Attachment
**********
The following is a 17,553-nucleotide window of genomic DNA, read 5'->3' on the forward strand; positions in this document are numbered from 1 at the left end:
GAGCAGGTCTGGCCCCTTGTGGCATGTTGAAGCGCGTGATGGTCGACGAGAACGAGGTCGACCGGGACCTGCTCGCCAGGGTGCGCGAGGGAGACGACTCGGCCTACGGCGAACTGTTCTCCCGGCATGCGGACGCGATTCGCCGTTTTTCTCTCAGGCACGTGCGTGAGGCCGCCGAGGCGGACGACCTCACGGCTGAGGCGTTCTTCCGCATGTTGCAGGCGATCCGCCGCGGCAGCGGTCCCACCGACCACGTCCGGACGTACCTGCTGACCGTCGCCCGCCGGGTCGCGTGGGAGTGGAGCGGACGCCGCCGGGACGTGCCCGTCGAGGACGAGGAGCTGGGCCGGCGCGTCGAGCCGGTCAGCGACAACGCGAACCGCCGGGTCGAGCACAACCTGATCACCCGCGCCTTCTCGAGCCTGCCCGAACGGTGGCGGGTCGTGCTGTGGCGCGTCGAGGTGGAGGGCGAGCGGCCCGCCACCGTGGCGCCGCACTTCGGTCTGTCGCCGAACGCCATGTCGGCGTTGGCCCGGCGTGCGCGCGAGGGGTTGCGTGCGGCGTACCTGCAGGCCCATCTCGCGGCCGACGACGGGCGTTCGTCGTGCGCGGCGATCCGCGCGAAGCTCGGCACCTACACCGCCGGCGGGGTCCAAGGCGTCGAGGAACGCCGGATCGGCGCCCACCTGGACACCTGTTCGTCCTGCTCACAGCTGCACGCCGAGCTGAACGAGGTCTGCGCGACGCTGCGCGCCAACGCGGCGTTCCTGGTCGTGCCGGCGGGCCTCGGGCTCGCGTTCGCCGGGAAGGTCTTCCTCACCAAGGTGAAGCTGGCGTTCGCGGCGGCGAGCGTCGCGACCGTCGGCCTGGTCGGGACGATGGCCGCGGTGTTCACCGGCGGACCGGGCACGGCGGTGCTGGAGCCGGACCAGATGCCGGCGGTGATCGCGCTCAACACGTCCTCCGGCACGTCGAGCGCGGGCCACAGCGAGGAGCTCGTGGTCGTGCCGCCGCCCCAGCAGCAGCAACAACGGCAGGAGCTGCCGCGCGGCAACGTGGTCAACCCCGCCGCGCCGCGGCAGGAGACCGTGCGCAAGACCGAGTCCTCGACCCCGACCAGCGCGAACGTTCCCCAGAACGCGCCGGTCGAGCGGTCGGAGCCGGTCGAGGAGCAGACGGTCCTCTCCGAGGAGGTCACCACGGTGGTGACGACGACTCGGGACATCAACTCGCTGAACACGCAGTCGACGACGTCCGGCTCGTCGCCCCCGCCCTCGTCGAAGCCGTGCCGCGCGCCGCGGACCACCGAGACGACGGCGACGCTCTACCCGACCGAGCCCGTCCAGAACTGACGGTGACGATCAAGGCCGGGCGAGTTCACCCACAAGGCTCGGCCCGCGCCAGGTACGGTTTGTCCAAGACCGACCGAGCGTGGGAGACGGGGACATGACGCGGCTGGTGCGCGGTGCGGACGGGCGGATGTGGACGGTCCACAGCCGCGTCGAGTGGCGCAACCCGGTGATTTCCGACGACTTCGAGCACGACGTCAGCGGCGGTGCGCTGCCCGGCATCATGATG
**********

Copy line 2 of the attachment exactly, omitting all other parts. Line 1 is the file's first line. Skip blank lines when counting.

GAGCAGGTCTGGCCCCTTGTGGCATGTTGAAGCGCGTGATGGTCGACGAGAACGAGGTCGACCGGGACCTGCTCGCCAGGGTGCGCGAGGGAGACGACTCGGCCTACGGCGAACTGTTCTCCCGGCATGCGGACGCGATTCGCCGTTTTTCTCTCAGGCACGTGCGTGAGGCCGCCGAGGCGGACGACCTCACGGCTGAGGCGTTCTTCCGCATGTTGCAGGCGATCCGCCGCGGCAGCGGTCCCACCGACCACGTCCGGACGTACCTGCTGACCGTCGCCCGCCGGGTCGCGTGGGAGTGGAGCGGACGCCGCCGGGACGTGCCCGTCGAGGACGAGGAGCTGGGCCGGCGCGTCGAGCCGGTCAGCGACAACGCGAACCGCCGGGTCGAGCACAACCTGATCACCCGCGCCTTCTCGAGCCTGCCCGAACGGTGGCGGGTCGTGCTGTGGCGCGTCGAGGTGGAGGGCGAGCGGCCCGCCACCGTGGCGCCGCACTTCGGTCTGTCGCCGAACGCCATGTCGGCGTTGGCCCGGCGTGCGCGCGAGGGGTTGCGTGCGGCGTACCTGCAGGCCCATCTCGCGGCCGACGACGGGCGTTCGTCGTGCGCGGCGATCCGCGCGAAGCTCGGCACCTACACCGCCGGCGGGGTCCAAGGCGTCGAGGAACGCCGGATCGGCGCCCACCTGGACACCTGTTCGTCCTGCTCACAGCTGCACGCCGAGCTGAACGAGGTCTGCGCGACGCTGCGCGCCAACGCGGCGTTCCTGGTCGTGCCGGCGGGCCTCGGGCTCGCGTTCGCCGGGAAGGTCTTCCTCACCAAGGTGAAGCTGGCGTTCGCGGCGGCGAGCGTCGCGACCGTCGGCCTGGTCGGGACGATGGCCGCGGTGTTCACCGGCGGACCGGGCACGGCGGTGCTGGAGCCGGACCAGATGCCGGCGGTGATCGCGCTCAACACGTCCTCCGGCACGTCGAGCGCGGGCCACAGCGAGGAGCTCGTGGTCGTGCCGCCGCCCCAGCAGCAGCAACAACGGCAGGAGCTGCCGCGCGGCAACGTGGTCAACCCCGCCGCGCCGCGGCAGGAGACCGTGCGCAAGACCGAGTCCTCGACCCCGACCAGCGCGAACGTTCCCCAGAACGCGCCGGTCGAGCGGTCGGAGCCGGTCGAGGAGCAGACGGTCCTCTCCGAGGAGGTCACCACGGTGGTGACGACGACTCGGGACATCAACTCGCTGAACACGCAGTCGACGACGTCCGGCTCGTCGCCCCCGCCCTCGTCGAAGCCGTGCCGCGCGCCGCGGACCACCGAGACGACGGCGACGCTCTACCCGACCGAGCCCGTCCAGAACTGACGGTGACGATCAAGGCCGGGCGAGTTCACCCACAAGGCTCGGCCCGCGCCAGGTACGGTTTGTCCAAGACCGACCGAGCGTGGGAGACGGGGACATGACGCGGCTGGTGCGCGGTGCGGACGGGCGGATGTGGACGGTCCACAGCCGCGTCGAGTGGCGCAACCCGGTGATTTCCGACGACTTCGAGCACGACGTCAGCGGCGGTGCGCTGCCCGGCATCATGATG